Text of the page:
Economic Development, Government, and Manufacturing

Grand Rapids Chair gets grant for expansion

The growing company plans to make its biggest splash yet at NeoCon.

May 3, 2013
| By Pete Daly |
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Grand Rapids Chair gets grant for expansion
Geoff Miller, left, now serves as president of the company his father, Dave, right, founded. Photo by Michael Buck

Grand Rapids Chair Co., which announced plans this winter to move to a larger manufacturing facility in Byron Center, has been awarded a $200,000 Michigan Business Development performance-based grant, dependent on its commitment to add 50 new employees to its current full-time roster of 93 over the next three years.

In making the announcement in late April, the Michigan Economic Development Corp. said Grand Rapids Chair plans to invest $2.5 million in its expansion, and Byron Township has offered the company eight-year property tax abatements valued at $390,000.

The company — which is in the throes of moving to Byron Center — has been located in several rehabbed old manufacturing buildings at 625 Chestnut, just off Godfrey Avenue a short distance southwest of downtown Grand Rapids.

It was founded in the 1990s by Dave Miller, who previously was an owner and executive with the John Widdicomb Co., according to Geoff Miller. Dave Miller now serves as CEO of Grand Rapids Chair, and Geoff, his son, is president.

The original Grand Rapids Chair Co. was in operation from 1872 to 1957, when it was purchased by Baker Furniture Co. Baker stopped using the Grand Rapids Chair brand name in 1973.

The Millers’ company manufactures tables and chairs for two markets: one they define as hospitality, which is basically dining facilities ranging from restaurants to cafeterias; the other they refer to as contract — mainly higher education facilities but also corporations.

The company’s seating is made of steel and aluminum, or wood. The tables are mainly steel with surfaces ranging from wood to plastic laminate.

The new facility in Byron Center is about 147,000 square feet — a former metal manufacturing factory that dates from the 1990s. Located at 1250 84th St. about a mile west of U.S. 131, it will allow the company to consolidate its operations in one plant.

Geoff Miller said his father was working in the 1990s as a manufacturers’ rep, at a time when many U.S. contract furniture manufacturers were cutting production here and relying on offshore manufacturers. Dave Miller saw an opportunity in getting into light production to supply his customers in the U.S.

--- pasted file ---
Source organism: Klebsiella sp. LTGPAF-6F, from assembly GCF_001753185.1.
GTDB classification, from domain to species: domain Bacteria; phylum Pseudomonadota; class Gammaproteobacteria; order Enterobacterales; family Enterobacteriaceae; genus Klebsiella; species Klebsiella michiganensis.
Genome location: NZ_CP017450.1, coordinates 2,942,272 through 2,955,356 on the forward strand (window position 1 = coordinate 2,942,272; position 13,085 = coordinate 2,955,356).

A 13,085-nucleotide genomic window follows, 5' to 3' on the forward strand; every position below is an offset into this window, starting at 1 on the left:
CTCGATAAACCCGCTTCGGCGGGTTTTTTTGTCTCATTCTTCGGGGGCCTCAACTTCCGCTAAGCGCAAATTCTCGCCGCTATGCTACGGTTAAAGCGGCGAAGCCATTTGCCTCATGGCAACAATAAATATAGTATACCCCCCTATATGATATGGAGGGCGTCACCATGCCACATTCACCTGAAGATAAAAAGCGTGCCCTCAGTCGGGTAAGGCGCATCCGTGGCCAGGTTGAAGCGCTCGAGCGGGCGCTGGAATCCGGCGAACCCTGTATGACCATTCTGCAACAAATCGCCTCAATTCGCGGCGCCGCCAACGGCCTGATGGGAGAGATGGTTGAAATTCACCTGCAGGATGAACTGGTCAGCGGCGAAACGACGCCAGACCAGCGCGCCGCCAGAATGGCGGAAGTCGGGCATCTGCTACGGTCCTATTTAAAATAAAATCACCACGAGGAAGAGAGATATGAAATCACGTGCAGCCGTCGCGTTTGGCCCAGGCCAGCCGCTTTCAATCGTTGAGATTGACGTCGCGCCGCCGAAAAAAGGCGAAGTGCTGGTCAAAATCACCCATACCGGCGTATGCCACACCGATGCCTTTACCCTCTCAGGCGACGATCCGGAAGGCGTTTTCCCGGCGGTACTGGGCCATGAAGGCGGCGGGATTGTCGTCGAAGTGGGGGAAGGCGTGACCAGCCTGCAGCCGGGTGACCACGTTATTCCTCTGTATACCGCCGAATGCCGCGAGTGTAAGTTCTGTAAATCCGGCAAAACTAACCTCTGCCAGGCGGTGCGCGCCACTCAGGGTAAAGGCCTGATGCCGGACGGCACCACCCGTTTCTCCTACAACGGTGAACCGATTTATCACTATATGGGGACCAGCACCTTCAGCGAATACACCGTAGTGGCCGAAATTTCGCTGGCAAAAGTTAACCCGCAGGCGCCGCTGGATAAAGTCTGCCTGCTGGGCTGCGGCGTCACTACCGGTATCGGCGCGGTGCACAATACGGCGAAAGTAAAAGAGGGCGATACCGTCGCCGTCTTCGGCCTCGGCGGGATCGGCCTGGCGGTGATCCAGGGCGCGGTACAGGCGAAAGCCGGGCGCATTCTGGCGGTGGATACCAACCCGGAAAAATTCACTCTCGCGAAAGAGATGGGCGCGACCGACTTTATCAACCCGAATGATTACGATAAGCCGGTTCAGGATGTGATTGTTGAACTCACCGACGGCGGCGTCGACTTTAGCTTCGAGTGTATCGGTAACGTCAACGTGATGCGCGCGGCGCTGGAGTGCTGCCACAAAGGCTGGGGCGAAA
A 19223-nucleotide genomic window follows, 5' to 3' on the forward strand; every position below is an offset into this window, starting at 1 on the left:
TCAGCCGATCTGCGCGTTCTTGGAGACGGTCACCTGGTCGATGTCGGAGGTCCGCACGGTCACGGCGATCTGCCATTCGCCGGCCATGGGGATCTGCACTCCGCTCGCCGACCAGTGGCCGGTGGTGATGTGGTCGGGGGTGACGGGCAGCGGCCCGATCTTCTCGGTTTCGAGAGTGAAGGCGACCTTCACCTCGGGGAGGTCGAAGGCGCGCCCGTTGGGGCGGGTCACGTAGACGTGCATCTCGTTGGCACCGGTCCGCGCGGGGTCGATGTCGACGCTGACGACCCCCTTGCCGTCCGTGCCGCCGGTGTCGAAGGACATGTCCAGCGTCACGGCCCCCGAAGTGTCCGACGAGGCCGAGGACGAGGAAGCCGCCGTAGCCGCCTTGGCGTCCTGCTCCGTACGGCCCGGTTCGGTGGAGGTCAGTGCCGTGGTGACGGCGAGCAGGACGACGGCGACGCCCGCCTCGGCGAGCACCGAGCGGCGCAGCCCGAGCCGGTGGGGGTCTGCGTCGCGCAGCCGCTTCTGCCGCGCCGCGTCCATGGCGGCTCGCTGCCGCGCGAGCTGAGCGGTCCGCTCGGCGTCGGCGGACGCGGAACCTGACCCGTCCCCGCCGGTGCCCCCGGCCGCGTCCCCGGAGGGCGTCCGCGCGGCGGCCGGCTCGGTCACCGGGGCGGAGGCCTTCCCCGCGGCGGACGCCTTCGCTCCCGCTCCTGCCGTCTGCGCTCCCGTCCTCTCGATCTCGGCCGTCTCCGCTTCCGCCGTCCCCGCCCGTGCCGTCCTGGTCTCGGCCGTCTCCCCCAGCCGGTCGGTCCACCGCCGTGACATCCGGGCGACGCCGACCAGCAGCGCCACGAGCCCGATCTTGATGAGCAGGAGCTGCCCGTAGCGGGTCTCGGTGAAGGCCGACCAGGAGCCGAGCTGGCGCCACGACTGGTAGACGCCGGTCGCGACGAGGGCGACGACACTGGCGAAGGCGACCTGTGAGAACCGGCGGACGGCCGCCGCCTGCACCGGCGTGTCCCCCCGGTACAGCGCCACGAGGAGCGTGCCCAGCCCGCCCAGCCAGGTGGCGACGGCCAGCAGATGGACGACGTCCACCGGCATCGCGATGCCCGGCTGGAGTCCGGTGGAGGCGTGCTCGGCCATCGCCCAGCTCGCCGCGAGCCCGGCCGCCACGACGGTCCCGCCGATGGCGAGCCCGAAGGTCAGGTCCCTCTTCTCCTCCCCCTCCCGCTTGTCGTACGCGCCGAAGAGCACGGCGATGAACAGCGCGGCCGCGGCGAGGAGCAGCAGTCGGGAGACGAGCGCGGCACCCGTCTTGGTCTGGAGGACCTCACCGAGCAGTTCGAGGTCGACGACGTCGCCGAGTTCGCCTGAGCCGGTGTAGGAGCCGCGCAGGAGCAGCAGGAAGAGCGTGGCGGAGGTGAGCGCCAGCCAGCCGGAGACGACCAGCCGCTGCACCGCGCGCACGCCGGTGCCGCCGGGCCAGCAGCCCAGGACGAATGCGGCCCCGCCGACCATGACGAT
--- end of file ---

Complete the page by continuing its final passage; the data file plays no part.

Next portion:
“Between 2000 and 2005, before you knew it, we had a legitimate manufacturing firm,” said Geoff Miller. “In the last six to seven years, we’ve had prolific growth in sales, and we’ve developed a great brand in this two-fold market,” he added.

The higher education market in the U.S. has been keeping Grand Rapids Chair busy.

“They’re still doing a lot of building — new construction and renovation, year after year,” he said, despite the impact of the Great Recession on the rest of the economic sectors.

Grand Rapids Chair does not divulge its annual sales revenues, but Miller said he believes the company is probably in the top 10 of all contract manufacturers in the state market and perhaps the Midwest market.

He said the company offers a high degree of customizing options to its customers, which is particularly appreciated by the A&D community and interior designers.

Its niche market is helping it grow despite the fact that the contract furniture market as a whole really isn’t in growth mode, according to Geoff Miller. He said the BIFMA projections he has seen for the industry indicate the growth rate is barely keeping pace with inflation.

“The companies that are showing good growth within our market are just taking others’ market share,” said Miller.

In the past, Grand Rapids Chair saw a lot of competition from overseas “but I think it’s really declining,” said Miller. He attributes that to the risk of inferior quality from Asian manufacturers and the rising costs of production there, which are eating away at the price advantage.

Miller is happy to cite a recent headline in The Wall Street Journal that jokingly identified the United States as “the next emerging market.”

His company is particularly excited at this time because after a few years of maintaining a temporary NeoCon presence on the eighth floor of the Merchandise Mart in Chicago, it now has a permanent showroom on the third floor. It will be exhibiting all of its new products there for this year’s NeoCon, June 10-12.

The new showroom — in fairly close proximity to some of the big names in West Michigan’s office furniture industry — “is a huge statement for a Grand Rapids brand … in what we see as the mecca” of the commercial furniture industry, said Miller.

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